dc.description.abstract<table><tr><td colspan="2" class="item-title">Comparison of Men With IBS Recruited From Internet or Community</td></tr><tr class="item-sponsor"><td class="label">Conference Sponsor:</td><td class="value">Western Institute of Nursing</td></tr><tr class="item-year"><td class="label">Conference Year:</td><td class="value">2006</td></tr><tr class="item-author"><td class="label">Author:</td><td class="value">Jarrett, Monica, PhD, RN</td></tr><tr class="item-institute"><td class="label">P.I. Institution Name:</td><td class="value">University of Washington</td></tr><tr class="item-author-title"><td class="label">Title:</td><td class="value">Associate Professor</td></tr><tr class="item-address"><td class="label">Contact Address:</td><td class="value">School of Nursing, Box 357266, Seattle, WA, 98195-7266, USA</td></tr><tr class="item-phone"><td class="label">Contact Telephone:</td><td class="value">206-543-2348</td></tr><tr class="item-email"><td class="label">Email:</td><td class="value">jarrett@u.washington.edu</td></tr><tr class="item-co-authors"><td class="label">Co-Authors:</td><td class="value">Margaret Heitkemper, PhD, RN, FAAN</td></tr><tr><td colspan="2" class="item-abstract">Background: Internet peer-to-peer communities have evolved over the last three decades. They provide an opportunity for individuals to share experiences, ask questions, and receive emotional support. Some of these communities have developed around specific disorders or diseases such as irritable bowel syndrome (IBS), and provide a form of self help. In addition, researchers have used internet communities to recruit otherwise hard to reach participants for studies. Purpose: The purpose of this pilot study was to determine if men who were recruited from a disease-specific support group differed from men recruited from the local community. Sample: Men (18-50 years) with a diagnosis of IBS and current gastrointestinal symptoms were recruited through community newspapers in the Pacific Northwest (IBS-C, n = 13), and through two internet organizations (IBS-I, n = 29, a national and pacific coast internet organization). Methods: Persons who met the eligibility criteria received orientation to the study, gave written consent, and completed a symptom diary for 2-3 weeks. Participants completed questionnaires that addressed demographics, IBS symptoms (Bowel Disease Questionnaire), psychological distress (symptom Checklist 90R), daily hassles (Daily Hassles), and disease-specific quality of life (IBS-Quality of Life). Results: The mean ages of the men were comparable (M &ntilde; SD, IBS-I 36 &ntilde; 9; IBS-C 35 &ntilde; 10). They were predominantly White (IBS-I, 93%; IBS-C, 100%), married/partnered IBS-I, 55%; IBS-C, 54%), and had completed 4-yr college (IBS-I, 69%; IBS-C, 54%). The IBS-I men were more likely to have a professional/management job (72%) than the IBS-C (39%). A few of the men in the IBS-I group had jobs that required frequent travel. IBS symptoms such as severity of abdominal pain, frequency of pain episodes, length of time for pain episodes, and abdominal pain triggered by meals were similar in both groups. Men in the IBS-I group were more likely to report somatic symptoms (IBS-I, 0.60 &ntilde; 0.53; IBS-C, 0.31 &ntilde; 0.29, p = .028) and additional items (e.g., poor sleep quality, decreased appetite; IBS-I, 0.88 &ntilde; 0.77; IBS-C, 0.33 &ntilde; 0.34, p = .001). Neither the frequency nor intensity of hassles differed between groups or did the IBS-QOL. (Diary data will be reported at the time of the conference.) Conclusions: IBS is less common in men than women, and men can be hard to recruit from the community, as in this study. The internet provides an alterative approach to recruitment; however, men who use the internet may differ from those in the community. In this pilot study, the groups of men with IBS had similar responses to questions about symptoms. The small sample may obfuscate actual differences. Men with IBS who use the internet may actually be similar to men in the community but not able to find information that they need in their existing social networks or face-to-face situations. Funded by NINR-Shannon Award.</td></tr></table>en_GB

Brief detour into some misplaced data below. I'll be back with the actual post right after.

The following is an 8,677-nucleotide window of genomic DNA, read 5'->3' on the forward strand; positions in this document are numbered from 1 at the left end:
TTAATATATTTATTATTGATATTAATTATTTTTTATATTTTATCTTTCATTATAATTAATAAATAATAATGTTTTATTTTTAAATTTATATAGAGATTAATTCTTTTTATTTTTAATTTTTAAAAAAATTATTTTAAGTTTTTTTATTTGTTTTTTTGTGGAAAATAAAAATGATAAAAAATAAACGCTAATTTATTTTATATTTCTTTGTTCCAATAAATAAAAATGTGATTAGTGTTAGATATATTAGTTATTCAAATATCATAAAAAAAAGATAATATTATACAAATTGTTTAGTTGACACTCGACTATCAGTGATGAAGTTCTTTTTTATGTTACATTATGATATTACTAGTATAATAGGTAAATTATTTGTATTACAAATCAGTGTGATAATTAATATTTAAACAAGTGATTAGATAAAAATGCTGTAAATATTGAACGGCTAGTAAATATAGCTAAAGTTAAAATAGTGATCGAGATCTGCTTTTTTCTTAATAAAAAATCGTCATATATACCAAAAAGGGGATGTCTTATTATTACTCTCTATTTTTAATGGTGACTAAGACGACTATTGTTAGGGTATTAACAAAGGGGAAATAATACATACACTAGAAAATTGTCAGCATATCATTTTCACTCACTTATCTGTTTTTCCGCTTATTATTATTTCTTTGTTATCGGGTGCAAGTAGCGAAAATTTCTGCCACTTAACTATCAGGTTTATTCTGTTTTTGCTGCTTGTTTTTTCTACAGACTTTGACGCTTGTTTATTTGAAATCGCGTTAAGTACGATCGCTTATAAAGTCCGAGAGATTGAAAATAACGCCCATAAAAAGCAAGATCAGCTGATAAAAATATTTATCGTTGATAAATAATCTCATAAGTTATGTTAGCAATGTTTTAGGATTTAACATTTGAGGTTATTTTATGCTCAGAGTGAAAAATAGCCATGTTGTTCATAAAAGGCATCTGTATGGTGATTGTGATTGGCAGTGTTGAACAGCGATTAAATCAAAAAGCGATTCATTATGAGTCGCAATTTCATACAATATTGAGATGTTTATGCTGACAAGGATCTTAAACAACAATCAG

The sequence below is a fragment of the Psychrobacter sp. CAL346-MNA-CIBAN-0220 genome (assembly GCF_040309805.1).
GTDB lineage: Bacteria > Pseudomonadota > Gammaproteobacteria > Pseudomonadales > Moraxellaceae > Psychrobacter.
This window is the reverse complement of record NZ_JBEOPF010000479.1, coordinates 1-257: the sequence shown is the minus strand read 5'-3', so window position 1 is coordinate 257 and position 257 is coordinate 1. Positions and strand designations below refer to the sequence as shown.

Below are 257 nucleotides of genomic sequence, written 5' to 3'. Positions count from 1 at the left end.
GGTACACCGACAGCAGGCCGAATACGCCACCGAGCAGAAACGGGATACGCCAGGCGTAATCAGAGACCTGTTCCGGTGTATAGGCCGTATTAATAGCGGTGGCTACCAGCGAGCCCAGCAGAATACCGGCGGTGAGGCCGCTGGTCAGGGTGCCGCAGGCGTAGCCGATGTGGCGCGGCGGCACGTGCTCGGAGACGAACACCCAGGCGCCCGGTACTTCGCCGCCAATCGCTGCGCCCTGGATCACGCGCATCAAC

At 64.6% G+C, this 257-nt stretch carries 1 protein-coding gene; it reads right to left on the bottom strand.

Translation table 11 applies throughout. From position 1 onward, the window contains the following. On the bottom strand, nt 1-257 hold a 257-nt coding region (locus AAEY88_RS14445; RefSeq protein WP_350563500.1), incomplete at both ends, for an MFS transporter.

dc.date.available2011-10-26T20:28:49Z-
dc.date.issued2011-10-17en_GB
dc.date.accessioned2011-10-26T20:28:49Z-
dc.description.sponsorshipWestern Institute of Nursingen_GB